The Brazilian composer Sergio Roberto de Oliveira, holding the poster for Mélomanie‘s concert in Rio de Janeiro on November 22nd, during the international four-day festival Compositores de Hoje. I was honored to meet Sergio in Wilmington at our release party for Excursions. My chamber work The Nobility of Women is on the CD, along with terrific music by Sergio, Ingrid Arauco, Jennifer Margaret Barker, Mark Hagerty, and Roberto Pace. It’s being explained to me how my name is pronounced in Portuguese!
Sergio with poster

Post-modern Homages on Now Is the Time

HartkeComposers praise composers on Now Is the Time, Saturday, November 15th at 9 pm at wrti.org and WRTI-HD2. Randall Woolf re-forms, with a string quartet, the phrasings of another century in Franz Schubert, and for Zeitgeist’s 30th Anniversary, Carol Barnett wrote Z=30; Schumann’s Excellent Extension (with a tip of the hat to Terry Riley).

Stephen Hartke salutes Rochberg, Satie, Enrique Oswald, and Donald Crockett in selections from his Post-modern Homages for piano. For computerized sounds is Reginald Bain’s Chaos Game (for Nancarrow), honoring the early, groundbreaking work of Conlon Nancarrow. In Serenata No. 1, Brian Banks imagines the legacies of Henry Sapoznik, Arturo Marquez, and two Harrisons, Lou and George. And cellist Maya Beiser rips into Little Wing of Jimi Hendrix, arranged by Evan Ziporyn.

from Carol Barnett: Z=30; Schumann’s Excellent Extension 

PROGRAM:
Randall Woolf: Franz Schubert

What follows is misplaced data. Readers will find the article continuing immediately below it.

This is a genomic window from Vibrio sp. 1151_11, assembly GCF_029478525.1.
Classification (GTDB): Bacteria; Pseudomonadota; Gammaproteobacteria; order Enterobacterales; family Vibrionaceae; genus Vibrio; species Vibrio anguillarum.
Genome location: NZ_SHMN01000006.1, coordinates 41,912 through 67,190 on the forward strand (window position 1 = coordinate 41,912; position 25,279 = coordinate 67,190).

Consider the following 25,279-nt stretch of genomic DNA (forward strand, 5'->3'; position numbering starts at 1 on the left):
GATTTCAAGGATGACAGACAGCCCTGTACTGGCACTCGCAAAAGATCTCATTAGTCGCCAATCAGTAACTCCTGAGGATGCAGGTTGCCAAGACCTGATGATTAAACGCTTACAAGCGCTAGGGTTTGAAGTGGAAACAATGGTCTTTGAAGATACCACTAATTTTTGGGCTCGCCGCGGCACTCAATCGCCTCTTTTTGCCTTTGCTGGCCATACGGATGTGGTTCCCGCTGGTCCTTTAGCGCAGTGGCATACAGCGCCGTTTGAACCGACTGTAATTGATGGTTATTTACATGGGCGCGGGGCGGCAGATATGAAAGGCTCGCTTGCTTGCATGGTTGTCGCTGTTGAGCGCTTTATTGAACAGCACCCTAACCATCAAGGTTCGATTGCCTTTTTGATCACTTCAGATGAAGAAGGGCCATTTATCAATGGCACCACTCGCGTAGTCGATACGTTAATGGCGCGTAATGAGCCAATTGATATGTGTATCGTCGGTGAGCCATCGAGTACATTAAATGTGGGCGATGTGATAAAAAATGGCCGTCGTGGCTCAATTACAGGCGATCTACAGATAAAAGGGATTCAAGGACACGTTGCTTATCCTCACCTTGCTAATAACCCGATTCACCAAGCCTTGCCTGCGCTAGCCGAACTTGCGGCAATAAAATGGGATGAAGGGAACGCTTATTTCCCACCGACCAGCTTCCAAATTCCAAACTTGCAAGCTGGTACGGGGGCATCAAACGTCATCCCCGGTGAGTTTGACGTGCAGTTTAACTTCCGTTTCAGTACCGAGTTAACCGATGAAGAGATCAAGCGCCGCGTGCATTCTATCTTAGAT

Carol Barnett: Z=30; Schumann’s Excellent Extension
Stephen Hartke: Post-modern Homages, Selections
Reginald Bain: Chaos Game (For Nancarrow)
Brian Banks: Serenata No. 1 (Imaginary legacies)
Jimi Hendrix, arr. Evan Ziporyn: Little Wing

Every Saturday night at 9 Eastern, Kile Smith brings you Now Is the Time, all styles of contemporary concert music by living American composers on WRTI’s all-classical stream. Just go to wrti.org and click on the Listen: Classical button at the top of any page. In the Philadelphia area with an HD radio? Dial us up at 90.1 FM-HD2, or find all the frequencies here, from the Jersey Shore to the Poconos to Harrisburg to Delaware. Thanks for supporting American contemporary music on WRTI! 

The Consolation of Apollo on WWFM

listenliveWWFM’s Noon Concert, Friday, Nov 14th, hosted by David Osenberg and Sebastian Currier, is a broadcast of The Crossing, Donald Nally, director, from the Institute for Advanced Study in Princeton at Wolfensohn Hall. It’s the world premiere of my recent work for them, The Consolation of Apollo, followed by David Lang, The Little Match Girl Passion.

Tonight, Thursday Nov. 13th at 10 pm, David Osenberg interviews Donald Nally and me on WWFM. The program repeats Saturday at 7 am. Just go to wwfm.org and click on Listen Live.

My notes on The Crossing’s commission of The Consolation of Apollo are here, and the Inquirer’s review of the premiere is here.

As it happens, on Saturday night, Nov. 15th, James Jordan conducts “The stars shine,” the last movement from Apollo. It’s the Westminster Williamson Voices, Bristol Chapel, Westminster Choir College, Princeton, at 8:00.